“The world of thoughts, ideas,” Aunt Hilda began again slowly, as though groping for the right words, “is a very real one. There are many other worlds, you know, besides the one we see. Indeed, perhaps we all live in slightly different worlds—I don’t understand these things. But I think I have made a pathway, an opening, into the unknown and, Liz, I’m very much afraid.”
Another day, and another book I recall from my childhood turns up in an American edition in a Scottish second-hand bookshop. Last time, I found a copy of one of John Ball’s “flying-boats in space” juvenile novels. This time, it’s one of Joan North’s fantasy novels.
North wrote four books for children and young adults: Emperor Of The Moon (1956), The Cloud Forest (1965), The Whirling Shapes (1967) and The Light Maze (1971). Emperor Of The Moon was aimed at younger children—it involves comic adventures and magic wands. Then, after a gap of nearly a decade, North returned with the novels for which she is most fondly remembered—aimed at the younger end of the Young Adult market, these feature protagonists who are living out ordinary contemporary lives until they find themselves threatened by an episode of High Strangeness. North said she was interested in using her writing to explore psychological “Inner Space”, and the result carries a hint of 1960s psychedelia, combined with the stirrings of what Bob Fischer calls the “Haunted Generation” experience of 1970s childhood. It reminds me most strongly of the ITV television series Sapphire and Steel (1979-1982)—as Aunt Hilda intimates in my quotation at the head of this post, it’s seldom good news when disturbing stuff from Elsewhere leaks into our own world.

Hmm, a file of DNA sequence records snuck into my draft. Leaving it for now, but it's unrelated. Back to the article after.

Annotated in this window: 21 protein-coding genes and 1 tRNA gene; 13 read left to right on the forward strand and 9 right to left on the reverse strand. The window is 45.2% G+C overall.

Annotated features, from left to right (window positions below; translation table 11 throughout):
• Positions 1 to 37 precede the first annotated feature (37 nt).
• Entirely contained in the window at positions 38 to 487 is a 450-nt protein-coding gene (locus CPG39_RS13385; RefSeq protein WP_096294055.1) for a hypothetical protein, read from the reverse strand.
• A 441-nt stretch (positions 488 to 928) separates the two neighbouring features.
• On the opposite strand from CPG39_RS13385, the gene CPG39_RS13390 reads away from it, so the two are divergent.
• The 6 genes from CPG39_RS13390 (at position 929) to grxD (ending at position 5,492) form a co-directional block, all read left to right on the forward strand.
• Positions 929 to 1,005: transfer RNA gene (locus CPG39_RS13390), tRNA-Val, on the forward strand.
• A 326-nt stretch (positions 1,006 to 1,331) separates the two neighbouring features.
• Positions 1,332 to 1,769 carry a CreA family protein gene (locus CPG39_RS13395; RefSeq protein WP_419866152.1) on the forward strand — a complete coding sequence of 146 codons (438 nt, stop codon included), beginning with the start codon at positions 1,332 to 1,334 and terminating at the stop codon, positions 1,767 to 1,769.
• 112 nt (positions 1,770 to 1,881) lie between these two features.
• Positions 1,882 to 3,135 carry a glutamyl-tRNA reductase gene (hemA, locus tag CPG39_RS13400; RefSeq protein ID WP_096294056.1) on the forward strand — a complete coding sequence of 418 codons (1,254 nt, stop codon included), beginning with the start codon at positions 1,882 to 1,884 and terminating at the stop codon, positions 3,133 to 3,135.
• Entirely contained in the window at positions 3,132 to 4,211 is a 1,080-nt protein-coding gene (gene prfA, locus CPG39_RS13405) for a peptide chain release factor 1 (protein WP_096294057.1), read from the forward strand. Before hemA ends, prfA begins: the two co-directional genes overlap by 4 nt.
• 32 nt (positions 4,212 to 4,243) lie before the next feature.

North was an English writer, and her stories feature English children in English settings, but to judge from the second-hand book market her three young-adult novels seem to have seen much larger print runs in the United States, all published by Farrar, Straus & Giroux. The British editions are almost forgotten, and generally difficult to find.
So my copy of The Whirling Shapes is the American edition, published the year before the UK edition. While it was nice to find and reread, it’s also a bit disappointing. Mainly this is because my memory is of the UK edition, published by Rupert Hart-Davis, and in particular the illustrations by political cartoonist John Jensen. So I’ve cheated a little and offered you Jensen’s sprightly cover illustration at the head of this post. The US edition is unillustrated, and the cover looks like it might have been stolen from a dreamy psychedelic folk album. The other problem with the US edition is that the editors have seen fit to “translate” it into American English. It’s all fine and dandy to see grey spelled gray, but it’s incongruous to read about English characters offering each other cookies, doing their math homework, taking out the garbage, and waiting fretfully for the mailman to arrive.
The story starts with fourteen-year-old Liz obliged to stay with her Aunt Paula and Uncle Charles for a year, while her mother recovers from tuberculosis in a sanatorium. Aunt and uncle are well-drawn—Paula always busy in a distracted kind of way, Charles shy and vague and only really happy when playing his piano. Also present are Liz’s sixteen-year-old cousin, Miranda, more interested in boys than schoolwork, and Great-Aunt Hilda Harbottle, a retired anthropologist who inhabits an upstairs flat, has led an exotic life, makes thumping noises at odd hours of the night, and appears to be slightly telepathic. The dramatis personae are completed by James Mortlake, a moody young artist who is obsessed with painting grey, whirling cloudscapes, and Miranda’s boyfriend-elect, Tom the medical student.